• Tif from Tif Talks Books writes about books as bridges, saying "I have discovered that books can truly be a bridge . . . a connection . . . something that can help many of us relate despite our differences." 
  • Abby (the) Librarian has more Kidlitosphere links, if you're still hungry for news. So does MotherReader.
  • Last, but not least, don't forget to register for KidLitCon 2009.

I hope to be back this weekend with an installment of my "reviews that made me want the book" feature. That would let me finish cleaning up my Google Reader in quite a satisfactory fashion. And it's an excellent baseball task. Happy reading, all!

Candor: Pam Bachorz

Book: Candor
Author: Pam Bachorz
Pages: 256
Age Range: 12 and up

CandorCandor, by Pam Bachorz, is an example of my favorite genre, dystopian young adult fiction. It's a book that will make readers think.

As a parent, would you want your teenagers to be perfect? Always doing their homework on time, never talking back, never drinking, not even thinking about having sex. Would you be willing to sacrifice a bit of creativity and personality in favor of obedience? In favor of your children's safety? This is the deal that parents make when they move to Candor, Florida. The kids aren't given a choice. Most of the kids, anyway. Oscar, the son of Candor's founder, is a bit different. Oscar is able to hear, and sometimes resist, the endless stream of subliminal Messages that bombard Candor's citizens, brainwashing them. He's even able to develop his own special, counter-programming Messages, which he uses to help a select few "clients" to escape from Candor.

Oscar hides in plain sight, pretending to be a model citizen, admired by all of his brainwashed peers. But inside, he's a rebel. Oscar's carefully constructed balance is threatened, however, when he falls for a new girl named Nia. Nia is quirky and grouchy, with black fingernails and a passion for art. Oscar really doesn't want to see Nia changed into a Candor Stepford teen. His choices are to help her escape, and thus lose her forever, or keep her close, and risk watching her personality fade away.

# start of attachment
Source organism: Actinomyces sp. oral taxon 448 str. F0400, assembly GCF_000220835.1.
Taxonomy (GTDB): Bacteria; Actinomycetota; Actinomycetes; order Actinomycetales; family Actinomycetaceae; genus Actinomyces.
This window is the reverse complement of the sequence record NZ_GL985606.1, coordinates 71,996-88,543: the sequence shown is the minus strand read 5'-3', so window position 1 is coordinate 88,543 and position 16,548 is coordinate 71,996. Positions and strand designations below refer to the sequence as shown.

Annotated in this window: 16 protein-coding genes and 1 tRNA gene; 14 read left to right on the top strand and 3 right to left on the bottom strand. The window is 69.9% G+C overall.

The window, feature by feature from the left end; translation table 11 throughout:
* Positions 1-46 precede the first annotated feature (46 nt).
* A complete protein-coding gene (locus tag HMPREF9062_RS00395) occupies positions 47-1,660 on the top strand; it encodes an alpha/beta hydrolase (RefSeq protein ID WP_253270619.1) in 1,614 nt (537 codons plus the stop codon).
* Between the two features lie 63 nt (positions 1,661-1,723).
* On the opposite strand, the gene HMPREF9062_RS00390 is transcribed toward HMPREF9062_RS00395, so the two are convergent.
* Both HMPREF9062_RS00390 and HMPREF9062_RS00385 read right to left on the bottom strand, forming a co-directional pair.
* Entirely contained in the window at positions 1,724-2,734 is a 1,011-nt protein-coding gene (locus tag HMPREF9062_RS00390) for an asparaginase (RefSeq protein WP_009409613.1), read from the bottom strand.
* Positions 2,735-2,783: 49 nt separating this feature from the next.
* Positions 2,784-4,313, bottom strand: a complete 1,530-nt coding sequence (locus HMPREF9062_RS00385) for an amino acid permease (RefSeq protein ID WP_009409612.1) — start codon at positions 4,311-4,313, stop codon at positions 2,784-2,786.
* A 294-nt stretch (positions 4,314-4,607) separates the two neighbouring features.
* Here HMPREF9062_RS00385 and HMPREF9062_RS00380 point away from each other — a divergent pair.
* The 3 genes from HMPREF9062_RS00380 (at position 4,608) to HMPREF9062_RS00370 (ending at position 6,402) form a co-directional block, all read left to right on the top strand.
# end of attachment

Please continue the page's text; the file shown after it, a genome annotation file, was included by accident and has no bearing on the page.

Candor is fascinating and chilling. The idea that people could be manipulated by hearing a stream of subliminal messages is just near enough to possible to be frightening. The idea that people could choose such a lifestyle knowingly is horrifying. (The adults are subject to messages, too - they eat well, don't smoke, etc.) Oscar, who isn't even sure whether his thoughts are his own, is a sympathetic and believable protagonist.

Backhorz's writing is lean but descriptive, with lots of short paragraphs. Very reluctant reader-friendly. For example:

"Sure, I have a girlfriend. But she's so buttoned up, I only keep her as part of my disguise." (Chapter 1)

"She's got a smile on her face that I bet tastes like champagne". (Chapter 10)

"Most kids go to the movies. I guess that's like other places. But here, we share a cardboard boat of carrot sticks. Popcorn could kill you: greasy, salty, and let's not think about the choking risk.

Everyone gets their own cartons of milk. It's not sanitary to share drinks. We all know that." (Chapter 13)

Candor is a fast-paced, first-person novel. It's thought-provoking, atmospheric, and more than a bit scary, with flashes of dry humor. It reminds me a bit of S. A. Bodeen's The Compound. Candor did leave me with some questions that I would have liked to see resolved (but that I won't share, for fear of spoilers). Perhaps there will be a sequel one day. But in any event, I enjoyed it. I think that it will be a hit with readers, boys and girls, teens and adults.

Publisher: EgmontUSA
Publication Date: September 22, 2009
Source of Book: Advance review copy from the publisher. Quotes are from the ARC, and should be checked against the final book.
Other Blog Reviews: Sharon Loves Books and Cats, Reading Rocks, and Tea Cozy.

© 2009 by Jennifer Robinson of Jen Robinson's Book Page. All rights reserved.

You can also find me at or

Children's Literacy Round-Up: August 24

Terry_readingtubfinal_1 This week’s children’s literacy and reading news round-up, brought to you by Jen Robinson’s Book Page and Scrub-a-Dub-Tub, a Reading Tub blog, is now available at the Reading Tub. This week Terry Doherty and I (mostly Terry, in truth) have collected lots of great content for you about literacy & reading-related events; raising readers; literacy and reading programs and research; 21st century literacies; grants, sponsorships & donations; and other new resources.

Free-ED-150x125 My favorite article this week is one that Terry found about how kids who have imaginary friends have more developed language skills than kids who don’t. Who here had imaginary friends? I sure did. I also liked the literacy billboard to the left, though I haven't seen the real thing yet (it's an hour or so from where I live). But Terry has tons of other interesting news today.

Booklights I also have a few extra links about raising readers over at Booklights today, so you might want to check those out, too.

I'm getting back up to speed after a three-day wine-tasting weekend (rough life, I know), and the Internet problems that I've been having since before I left are not helping. But I hope to get more caught up with the blogs later in the week. Hope you're all enjoying these last days of August.